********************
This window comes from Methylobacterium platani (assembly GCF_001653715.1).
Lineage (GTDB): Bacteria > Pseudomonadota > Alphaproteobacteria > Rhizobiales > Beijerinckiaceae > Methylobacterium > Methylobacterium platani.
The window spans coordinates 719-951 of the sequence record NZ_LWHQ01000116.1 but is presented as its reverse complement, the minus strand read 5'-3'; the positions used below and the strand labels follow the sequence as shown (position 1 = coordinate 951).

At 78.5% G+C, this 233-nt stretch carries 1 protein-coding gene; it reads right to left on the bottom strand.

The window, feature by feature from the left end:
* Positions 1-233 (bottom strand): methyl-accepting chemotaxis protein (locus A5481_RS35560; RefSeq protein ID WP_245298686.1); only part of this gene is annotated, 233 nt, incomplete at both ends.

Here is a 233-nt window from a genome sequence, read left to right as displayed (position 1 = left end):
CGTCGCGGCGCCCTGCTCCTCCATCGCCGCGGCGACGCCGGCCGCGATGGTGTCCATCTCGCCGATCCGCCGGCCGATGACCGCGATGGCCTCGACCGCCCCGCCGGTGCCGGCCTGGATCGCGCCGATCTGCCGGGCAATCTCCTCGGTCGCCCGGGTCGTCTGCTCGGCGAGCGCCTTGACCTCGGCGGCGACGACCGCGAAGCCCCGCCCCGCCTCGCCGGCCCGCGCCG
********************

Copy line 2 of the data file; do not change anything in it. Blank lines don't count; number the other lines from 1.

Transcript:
Lineage (GTDB): Bacteria > Pseudomonadota > Alphaproteobacteria > Rhizobiales > Beijerinckiaceae > Methylobacterium > Methylobacterium platani.